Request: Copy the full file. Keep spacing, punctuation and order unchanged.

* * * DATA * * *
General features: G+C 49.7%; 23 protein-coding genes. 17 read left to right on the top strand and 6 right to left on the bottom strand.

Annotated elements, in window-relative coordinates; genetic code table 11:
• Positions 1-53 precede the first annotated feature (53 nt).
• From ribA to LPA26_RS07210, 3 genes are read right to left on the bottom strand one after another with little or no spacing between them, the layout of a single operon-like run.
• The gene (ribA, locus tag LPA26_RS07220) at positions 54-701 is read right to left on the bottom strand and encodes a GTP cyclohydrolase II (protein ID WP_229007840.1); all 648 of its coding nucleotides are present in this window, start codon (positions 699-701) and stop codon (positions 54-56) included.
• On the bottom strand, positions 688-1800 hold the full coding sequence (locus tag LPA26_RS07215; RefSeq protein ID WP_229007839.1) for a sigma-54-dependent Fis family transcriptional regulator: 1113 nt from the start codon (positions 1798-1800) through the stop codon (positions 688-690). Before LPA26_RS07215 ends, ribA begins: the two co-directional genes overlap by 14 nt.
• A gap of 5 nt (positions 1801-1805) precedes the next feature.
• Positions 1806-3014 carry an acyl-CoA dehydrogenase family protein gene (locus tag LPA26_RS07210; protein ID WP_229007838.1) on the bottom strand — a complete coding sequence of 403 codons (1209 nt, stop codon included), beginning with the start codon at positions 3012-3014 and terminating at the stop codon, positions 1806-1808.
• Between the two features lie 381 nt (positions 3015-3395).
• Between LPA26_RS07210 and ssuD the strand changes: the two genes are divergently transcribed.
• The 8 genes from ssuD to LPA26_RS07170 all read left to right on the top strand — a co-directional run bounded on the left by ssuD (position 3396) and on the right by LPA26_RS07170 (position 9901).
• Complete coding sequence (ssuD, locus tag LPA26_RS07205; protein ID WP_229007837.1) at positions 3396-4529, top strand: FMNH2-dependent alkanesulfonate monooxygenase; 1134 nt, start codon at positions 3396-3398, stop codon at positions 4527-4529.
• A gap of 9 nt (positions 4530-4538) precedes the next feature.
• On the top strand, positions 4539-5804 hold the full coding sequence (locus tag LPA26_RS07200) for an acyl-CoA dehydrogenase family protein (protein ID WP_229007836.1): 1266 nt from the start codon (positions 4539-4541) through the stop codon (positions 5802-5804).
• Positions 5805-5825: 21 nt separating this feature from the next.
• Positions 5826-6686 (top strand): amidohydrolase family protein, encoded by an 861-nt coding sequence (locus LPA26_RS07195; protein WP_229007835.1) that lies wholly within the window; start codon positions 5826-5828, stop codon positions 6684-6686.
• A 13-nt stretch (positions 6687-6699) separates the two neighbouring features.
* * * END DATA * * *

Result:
General features: G+C 49.7%; 23 protein-coding genes. 17 read left to right on the top strand and 6 right to left on the bottom strand.

Annotated elements, in window-relative coordinates; genetic code table 11:
• Positions 1-53 precede the first annotated feature (53 nt).
• From ribA to LPA26_RS07210, 3 genes are read right to left on the bottom strand one after another with little or no spacing between them, the layout of a single operon-like run.
• The gene (ribA, locus tag LPA26_RS07220) at positions 54-701 is read right to left on the bottom strand and encodes a GTP cyclohydrolase II (protein ID WP_229007840.1); all 648 of its coding nucleotides are present in this window, start codon (positions 699-701) and stop codon (positions 54-56) included.
• On the bottom strand, positions 688-1800 hold the full coding sequence (locus tag LPA26_RS07215; RefSeq protein ID WP_229007839.1) for a sigma-54-dependent Fis family transcriptional regulator: 1113 nt from the start codon (positions 1798-1800) through the stop codon (positions 688-690). Before LPA26_RS07215 ends, ribA begins: the two co-directional genes overlap by 14 nt.
• A gap of 5 nt (positions 1801-1805) precedes the next feature.
• Positions 1806-3014 carry an acyl-CoA dehydrogenase family protein gene (locus tag LPA26_RS07210; protein ID WP_229007838.1) on the bottom strand — a complete coding sequence of 403 codons (1209 nt, stop codon included), beginning with the start codon at positions 3012-3014 and terminating at the stop codon, positions 1806-1808.
• Between the two features lie 381 nt (positions 3015-3395).
• Between LPA26_RS07210 and ssuD the strand changes: the two genes are divergently transcribed.
• The 8 genes from ssuD to LPA26_RS07170 all read left to right on the top strand — a co-directional run bounded on the left by ssuD (position 3396) and on the right by LPA26_RS07170 (position 9901).
• Complete coding sequence (ssuD, locus tag LPA26_RS07205; protein ID WP_229007837.1) at positions 3396-4529, top strand: FMNH2-dependent alkanesulfonate monooxygenase; 1134 nt, start codon at positions 3396-3398, stop codon at positions 4527-4529.
• A gap of 9 nt (positions 4530-4538) precedes the next feature.
• On the top strand, positions 4539-5804 hold the full coding sequence (locus tag LPA26_RS07200) for an acyl-CoA dehydrogenase family protein (protein ID WP_229007836.1): 1266 nt from the start codon (positions 4539-4541) through the stop codon (positions 5802-5804).
• Positions 5805-5825: 21 nt separating this feature from the next.
• Positions 5826-6686 (top strand): amidohydrolase family protein, encoded by an 861-nt coding sequence (locus LPA26_RS07195; protein WP_229007835.1) that lies wholly within the window; start codon positions 5826-5828, stop codon positions 6684-6686.
• A 13-nt stretch (positions 6687-6699) separates the two neighbouring features.